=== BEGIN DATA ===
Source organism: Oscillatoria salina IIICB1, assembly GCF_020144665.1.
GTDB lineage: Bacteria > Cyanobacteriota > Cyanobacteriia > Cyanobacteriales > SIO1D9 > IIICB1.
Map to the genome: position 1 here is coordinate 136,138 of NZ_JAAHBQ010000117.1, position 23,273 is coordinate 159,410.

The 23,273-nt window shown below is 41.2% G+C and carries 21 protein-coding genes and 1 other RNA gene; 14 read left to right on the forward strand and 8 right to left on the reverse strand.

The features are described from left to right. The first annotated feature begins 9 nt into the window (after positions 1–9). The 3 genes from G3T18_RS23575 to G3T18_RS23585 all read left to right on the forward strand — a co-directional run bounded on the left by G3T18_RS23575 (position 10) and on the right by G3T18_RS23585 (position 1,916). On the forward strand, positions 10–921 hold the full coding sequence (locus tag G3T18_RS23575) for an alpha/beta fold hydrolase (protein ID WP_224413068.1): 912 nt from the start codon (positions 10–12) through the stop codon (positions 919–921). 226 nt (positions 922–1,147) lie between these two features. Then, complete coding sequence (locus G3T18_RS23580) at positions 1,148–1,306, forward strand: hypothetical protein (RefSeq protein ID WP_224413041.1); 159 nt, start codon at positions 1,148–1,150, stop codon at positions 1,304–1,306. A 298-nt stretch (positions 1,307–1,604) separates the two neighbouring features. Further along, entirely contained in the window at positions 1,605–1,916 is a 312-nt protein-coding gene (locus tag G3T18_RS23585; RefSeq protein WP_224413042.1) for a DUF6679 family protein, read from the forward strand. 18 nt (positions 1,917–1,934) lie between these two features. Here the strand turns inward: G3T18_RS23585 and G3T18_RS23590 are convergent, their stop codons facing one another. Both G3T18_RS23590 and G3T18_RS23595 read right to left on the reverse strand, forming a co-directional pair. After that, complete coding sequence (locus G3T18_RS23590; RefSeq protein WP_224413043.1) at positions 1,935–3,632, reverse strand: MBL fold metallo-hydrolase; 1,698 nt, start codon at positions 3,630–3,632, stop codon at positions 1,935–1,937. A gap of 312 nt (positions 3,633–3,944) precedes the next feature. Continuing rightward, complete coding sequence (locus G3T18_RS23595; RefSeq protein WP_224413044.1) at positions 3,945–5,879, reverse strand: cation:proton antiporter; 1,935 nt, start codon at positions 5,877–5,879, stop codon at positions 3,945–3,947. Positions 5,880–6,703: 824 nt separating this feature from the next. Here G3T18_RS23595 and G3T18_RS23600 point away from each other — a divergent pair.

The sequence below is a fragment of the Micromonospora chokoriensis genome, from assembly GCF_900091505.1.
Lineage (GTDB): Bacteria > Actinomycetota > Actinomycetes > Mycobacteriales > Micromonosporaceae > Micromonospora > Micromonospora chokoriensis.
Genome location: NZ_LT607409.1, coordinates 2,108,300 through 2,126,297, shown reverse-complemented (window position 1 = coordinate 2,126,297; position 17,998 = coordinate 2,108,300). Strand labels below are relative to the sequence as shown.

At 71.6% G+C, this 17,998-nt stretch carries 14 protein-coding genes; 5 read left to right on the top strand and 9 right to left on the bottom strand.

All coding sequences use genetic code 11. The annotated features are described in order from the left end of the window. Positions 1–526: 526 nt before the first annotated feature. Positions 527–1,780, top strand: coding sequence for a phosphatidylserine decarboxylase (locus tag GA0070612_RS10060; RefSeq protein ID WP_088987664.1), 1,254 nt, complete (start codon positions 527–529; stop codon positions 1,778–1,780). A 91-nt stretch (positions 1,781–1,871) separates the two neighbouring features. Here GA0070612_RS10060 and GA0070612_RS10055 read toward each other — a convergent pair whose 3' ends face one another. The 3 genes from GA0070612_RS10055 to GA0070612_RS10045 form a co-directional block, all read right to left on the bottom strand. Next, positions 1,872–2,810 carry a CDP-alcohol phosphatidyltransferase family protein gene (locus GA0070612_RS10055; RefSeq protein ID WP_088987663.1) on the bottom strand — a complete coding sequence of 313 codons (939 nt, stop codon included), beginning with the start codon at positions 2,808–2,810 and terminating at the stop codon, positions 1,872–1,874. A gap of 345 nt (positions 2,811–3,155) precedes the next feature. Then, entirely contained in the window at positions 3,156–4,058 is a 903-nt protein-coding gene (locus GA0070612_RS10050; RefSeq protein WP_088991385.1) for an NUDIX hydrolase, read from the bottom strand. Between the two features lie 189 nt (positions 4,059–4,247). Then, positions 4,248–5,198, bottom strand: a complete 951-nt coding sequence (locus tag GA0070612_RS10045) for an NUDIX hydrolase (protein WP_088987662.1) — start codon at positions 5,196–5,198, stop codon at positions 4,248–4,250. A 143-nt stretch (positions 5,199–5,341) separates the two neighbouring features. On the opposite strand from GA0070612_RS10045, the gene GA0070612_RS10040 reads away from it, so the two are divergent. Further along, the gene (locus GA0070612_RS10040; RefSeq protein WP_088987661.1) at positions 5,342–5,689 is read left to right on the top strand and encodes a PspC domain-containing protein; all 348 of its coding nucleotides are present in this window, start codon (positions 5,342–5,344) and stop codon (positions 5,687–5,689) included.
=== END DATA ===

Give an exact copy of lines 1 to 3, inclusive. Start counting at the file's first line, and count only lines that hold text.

Source organism: Oscillatoria salina IIICB1, assembly GCF_020144665.1.
GTDB lineage: Bacteria > Cyanobacteriota > Cyanobacteriia > Cyanobacteriales > SIO1D9 > IIICB1.
Map to the genome: position 1 here is coordinate 136,138 of NZ_JAAHBQ010000117.1, position 23,273 is coordinate 159,410.